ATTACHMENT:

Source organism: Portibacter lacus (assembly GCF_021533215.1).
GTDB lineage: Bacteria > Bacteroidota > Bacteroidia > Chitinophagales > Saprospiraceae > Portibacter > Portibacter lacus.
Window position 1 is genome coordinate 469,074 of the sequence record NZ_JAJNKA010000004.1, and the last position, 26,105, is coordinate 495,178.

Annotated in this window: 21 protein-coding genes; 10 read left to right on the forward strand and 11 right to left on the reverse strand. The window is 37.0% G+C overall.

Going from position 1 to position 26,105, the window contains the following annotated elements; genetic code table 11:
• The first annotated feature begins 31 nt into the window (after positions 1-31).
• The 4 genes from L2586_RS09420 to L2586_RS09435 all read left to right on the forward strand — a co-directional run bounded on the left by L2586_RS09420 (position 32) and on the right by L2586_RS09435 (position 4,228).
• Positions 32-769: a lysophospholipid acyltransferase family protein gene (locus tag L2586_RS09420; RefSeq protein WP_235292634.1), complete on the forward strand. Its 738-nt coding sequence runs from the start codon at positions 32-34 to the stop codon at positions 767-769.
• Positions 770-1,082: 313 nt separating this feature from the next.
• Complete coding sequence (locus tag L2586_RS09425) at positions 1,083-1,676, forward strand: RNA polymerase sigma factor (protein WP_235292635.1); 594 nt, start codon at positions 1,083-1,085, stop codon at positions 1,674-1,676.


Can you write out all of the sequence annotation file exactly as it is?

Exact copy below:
Source organism: Portibacter lacus (assembly GCF_021533215.1).
GTDB lineage: Bacteria > Bacteroidota > Bacteroidia > Chitinophagales > Saprospiraceae > Portibacter > Portibacter lacus.
Window position 1 is genome coordinate 469,074 of the sequence record NZ_JAJNKA010000004.1, and the last position, 26,105, is coordinate 495,178.

Annotated in this window: 21 protein-coding genes; 10 read left to right on the forward strand and 11 right to left on the reverse strand. The window is 37.0% G+C overall.

Going from position 1 to position 26,105, the window contains the following annotated elements; genetic code table 11:
• The first annotated feature begins 31 nt into the window (after positions 1-31).
• The 4 genes from L2586_RS09420 to L2586_RS09435 all read left to right on the forward strand — a co-directional run bounded on the left by L2586_RS09420 (position 32) and on the right by L2586_RS09435 (position 4,228).
• Positions 32-769: a lysophospholipid acyltransferase family protein gene (locus tag L2586_RS09420; RefSeq protein WP_235292634.1), complete on the forward strand. Its 738-nt coding sequence runs from the start codon at positions 32-34 to the stop codon at positions 767-769.
• Positions 770-1,082: 313 nt separating this feature from the next.
• Complete coding sequence (locus tag L2586_RS09425) at positions 1,083-1,676, forward strand: RNA polymerase sigma factor (protein WP_235292635.1); 594 nt, start codon at positions 1,083-1,085, stop codon at positions 1,674-1,676.